• Proxy’s: It is another common misconception that you can’t utilize proxy connections or the Tor network on your phone, this is simply untrue. You can either hide your IP address and internet activity by installing the Tor App directly, or you can install something known as Orbot – developed by The Tor Project. Orbot transfers all data/network activity from your phone across various tor relays, essentially turning the Tor network itself into a giant VPN connection/encryption setting for all of your data and every last thing you do on your phone. Unlike Tor, Orbot doesn’t just simply protect internet activity – even the Apps developers profess itself to be a “full phone VPN.”
  • Re-Route DNS: Another way to protect against data spying, 3rd party abuses or intrusive hackers is to re-route your DNS through different service providers. For example, I personally route all of my network activity through Cloudflare DNS servers for added privacy and security. IBM’s Quad 9 DNS service is another good option, blocking you from gaining access to known malicious websites while preventing your device from ever becoming part of or wrapped up in a botnet. You can do your own research to find other options which may be more suitable, but another popular option is Google’s public DNS service.
  • Install Different Browsers: Just as with computers, you can choose a whole host of different browser options, many of which are far more secure and private than Google Chrome or the built in web browser found on your phone. If you would like to learn more about browsers, as well as the different/added benefits of each, please utilize the following link: https://roguesec.co/building-selecting-safer-web-browsers/
  • Antivirus: Phone antivirus programs essentially work the same as computer antivirus’, only they are far simpler and much cheaper. A good antivirus program for your phone should cost anywhere from $2-5$ per month, and will protect your phone against malicious hyperlinks, scan all downloads for viruses, as well as prevent all of the most common/basic forms of cyber attack. Some phone based antivirus service providers, such as Kaspersky Lab, also come with built in VPN connections to secure your internet activity at the same time.

5.) VoIP Services

While VoIP services are not necessarily essential for everyday phone use, they do offer critical protections for political activists, journalists, researchers and citizens living under oppressive regimes all around the world. VoIP stands for “Voice over Internet Protocol,” which is just a fancy way of saying they transport all calls and messages over established internet connections, rather than routing them through your telecommunications or phone service provider – such as AT&T or Verizon. For this reason, VoIp services prevent your data from being intercepted, recorded or stolen by telecommunications companies and other 3rd parties, such as Governments, thus protecting any information you send across them. VoIP services also offer the ability to encrypt messages or calls between like users, further protecting your privacy. By comparison, both of these options are not available on standard text messages or phone calls. In politically oppressive countries, VoIp services offer a critical means to bypass Government imposed restrictions or blockades on national telecommunications. VoIP services also let you make international calls for free.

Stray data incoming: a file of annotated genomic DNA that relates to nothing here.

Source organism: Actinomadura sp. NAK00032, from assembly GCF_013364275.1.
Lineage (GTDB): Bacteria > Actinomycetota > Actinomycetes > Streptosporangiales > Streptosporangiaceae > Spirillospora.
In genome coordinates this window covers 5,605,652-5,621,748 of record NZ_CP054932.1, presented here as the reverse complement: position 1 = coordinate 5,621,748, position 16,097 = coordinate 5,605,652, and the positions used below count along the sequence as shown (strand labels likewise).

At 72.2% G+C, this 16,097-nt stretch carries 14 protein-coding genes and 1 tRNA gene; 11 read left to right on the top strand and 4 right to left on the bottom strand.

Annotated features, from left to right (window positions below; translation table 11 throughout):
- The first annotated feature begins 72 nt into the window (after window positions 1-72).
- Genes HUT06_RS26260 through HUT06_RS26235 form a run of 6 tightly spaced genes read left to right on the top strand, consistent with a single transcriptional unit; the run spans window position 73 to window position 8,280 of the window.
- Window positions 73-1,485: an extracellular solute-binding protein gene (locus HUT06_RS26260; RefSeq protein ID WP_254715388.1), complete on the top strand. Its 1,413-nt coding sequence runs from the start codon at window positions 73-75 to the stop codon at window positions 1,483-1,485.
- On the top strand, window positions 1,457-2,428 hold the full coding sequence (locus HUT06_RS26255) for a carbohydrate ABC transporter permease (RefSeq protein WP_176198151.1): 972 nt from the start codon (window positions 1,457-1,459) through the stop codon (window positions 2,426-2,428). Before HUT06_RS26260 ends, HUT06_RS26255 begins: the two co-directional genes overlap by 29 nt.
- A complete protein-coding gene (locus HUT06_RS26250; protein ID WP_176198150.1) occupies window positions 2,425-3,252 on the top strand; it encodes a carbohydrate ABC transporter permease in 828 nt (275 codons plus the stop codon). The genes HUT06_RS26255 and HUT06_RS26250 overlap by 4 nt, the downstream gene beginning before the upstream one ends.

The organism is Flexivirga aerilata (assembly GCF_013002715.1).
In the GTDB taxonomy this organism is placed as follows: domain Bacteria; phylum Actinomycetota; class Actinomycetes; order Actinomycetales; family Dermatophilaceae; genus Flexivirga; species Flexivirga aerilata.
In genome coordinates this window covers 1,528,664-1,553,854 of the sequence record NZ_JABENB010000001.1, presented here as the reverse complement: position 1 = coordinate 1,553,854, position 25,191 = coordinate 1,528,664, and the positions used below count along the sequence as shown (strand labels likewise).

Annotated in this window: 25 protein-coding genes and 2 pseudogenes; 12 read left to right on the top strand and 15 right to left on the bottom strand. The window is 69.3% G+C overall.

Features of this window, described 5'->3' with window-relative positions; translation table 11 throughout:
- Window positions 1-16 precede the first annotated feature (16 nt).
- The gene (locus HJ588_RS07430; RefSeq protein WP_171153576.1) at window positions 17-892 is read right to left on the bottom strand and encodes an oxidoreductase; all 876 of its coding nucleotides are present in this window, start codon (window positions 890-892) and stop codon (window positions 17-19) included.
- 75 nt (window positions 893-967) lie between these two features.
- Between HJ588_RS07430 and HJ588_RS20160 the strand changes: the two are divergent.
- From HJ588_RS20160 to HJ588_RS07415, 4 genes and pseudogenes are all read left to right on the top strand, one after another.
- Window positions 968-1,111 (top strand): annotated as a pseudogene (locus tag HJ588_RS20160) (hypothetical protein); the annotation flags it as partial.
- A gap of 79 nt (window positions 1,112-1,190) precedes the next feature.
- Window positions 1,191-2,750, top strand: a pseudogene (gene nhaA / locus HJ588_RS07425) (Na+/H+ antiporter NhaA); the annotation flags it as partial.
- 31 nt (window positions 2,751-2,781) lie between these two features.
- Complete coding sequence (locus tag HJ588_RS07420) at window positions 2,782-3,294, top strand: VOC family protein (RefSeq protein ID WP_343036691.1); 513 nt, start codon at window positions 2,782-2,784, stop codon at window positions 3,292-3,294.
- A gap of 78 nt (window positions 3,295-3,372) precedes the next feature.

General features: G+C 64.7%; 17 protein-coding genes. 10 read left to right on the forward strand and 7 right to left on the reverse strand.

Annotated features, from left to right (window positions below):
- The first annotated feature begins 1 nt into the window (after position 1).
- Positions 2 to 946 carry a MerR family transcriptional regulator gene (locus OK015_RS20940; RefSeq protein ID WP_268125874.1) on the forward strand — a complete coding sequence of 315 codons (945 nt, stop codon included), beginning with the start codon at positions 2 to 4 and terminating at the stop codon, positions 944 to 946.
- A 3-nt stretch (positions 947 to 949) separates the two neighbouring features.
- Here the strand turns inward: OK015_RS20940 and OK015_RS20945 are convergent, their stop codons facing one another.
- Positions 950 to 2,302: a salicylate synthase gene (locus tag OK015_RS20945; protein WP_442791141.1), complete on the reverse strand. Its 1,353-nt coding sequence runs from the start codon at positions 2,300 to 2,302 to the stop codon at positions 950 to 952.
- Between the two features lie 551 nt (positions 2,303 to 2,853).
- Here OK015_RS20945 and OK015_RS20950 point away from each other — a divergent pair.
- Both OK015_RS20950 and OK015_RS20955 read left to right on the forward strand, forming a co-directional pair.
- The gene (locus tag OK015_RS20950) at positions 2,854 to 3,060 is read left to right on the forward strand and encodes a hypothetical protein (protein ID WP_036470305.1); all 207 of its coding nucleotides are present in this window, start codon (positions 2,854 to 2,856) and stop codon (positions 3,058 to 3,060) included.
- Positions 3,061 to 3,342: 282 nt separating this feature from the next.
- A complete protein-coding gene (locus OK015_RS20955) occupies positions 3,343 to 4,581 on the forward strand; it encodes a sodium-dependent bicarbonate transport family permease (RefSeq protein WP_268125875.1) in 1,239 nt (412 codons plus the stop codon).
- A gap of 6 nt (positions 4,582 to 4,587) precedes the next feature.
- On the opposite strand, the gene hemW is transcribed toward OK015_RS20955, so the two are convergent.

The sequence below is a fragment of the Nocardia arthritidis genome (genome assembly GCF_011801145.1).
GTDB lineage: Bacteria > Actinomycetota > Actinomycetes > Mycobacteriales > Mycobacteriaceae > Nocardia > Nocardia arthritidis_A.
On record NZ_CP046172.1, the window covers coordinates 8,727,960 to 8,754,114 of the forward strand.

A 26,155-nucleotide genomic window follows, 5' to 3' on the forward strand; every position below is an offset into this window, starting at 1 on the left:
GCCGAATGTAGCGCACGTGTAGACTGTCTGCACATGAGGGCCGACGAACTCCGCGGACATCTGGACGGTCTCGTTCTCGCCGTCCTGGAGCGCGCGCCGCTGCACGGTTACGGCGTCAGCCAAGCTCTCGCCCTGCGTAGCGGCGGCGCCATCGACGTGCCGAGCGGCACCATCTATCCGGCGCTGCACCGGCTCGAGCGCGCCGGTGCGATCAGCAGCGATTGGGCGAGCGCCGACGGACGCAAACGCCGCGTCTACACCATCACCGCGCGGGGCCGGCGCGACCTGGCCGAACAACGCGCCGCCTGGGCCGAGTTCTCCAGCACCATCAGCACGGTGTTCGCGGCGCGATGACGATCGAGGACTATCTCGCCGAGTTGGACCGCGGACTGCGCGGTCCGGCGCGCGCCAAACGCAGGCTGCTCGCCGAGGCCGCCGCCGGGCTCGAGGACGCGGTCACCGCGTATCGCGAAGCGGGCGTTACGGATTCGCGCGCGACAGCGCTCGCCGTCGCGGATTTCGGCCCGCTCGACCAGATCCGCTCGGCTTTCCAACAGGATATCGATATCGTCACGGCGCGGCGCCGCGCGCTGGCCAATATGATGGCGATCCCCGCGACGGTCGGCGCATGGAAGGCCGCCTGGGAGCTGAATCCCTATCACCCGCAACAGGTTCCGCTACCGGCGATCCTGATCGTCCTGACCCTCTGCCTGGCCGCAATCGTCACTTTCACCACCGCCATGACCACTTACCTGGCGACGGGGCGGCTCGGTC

While this might sound a bit complex or advanced, once installed, operating a VoIP connection/application is no more different or complicated than making a regular phone call or sending traditional text messages. Lastly, VoIP connections also offer a secondary means to reach contacts, should your phone lose service, go out of range or come under blackout. Rather than relying on the signal strength of your network service provider, all you need to use VoIP services is an active internet connection.

The Best/Top VoIP Service Providers: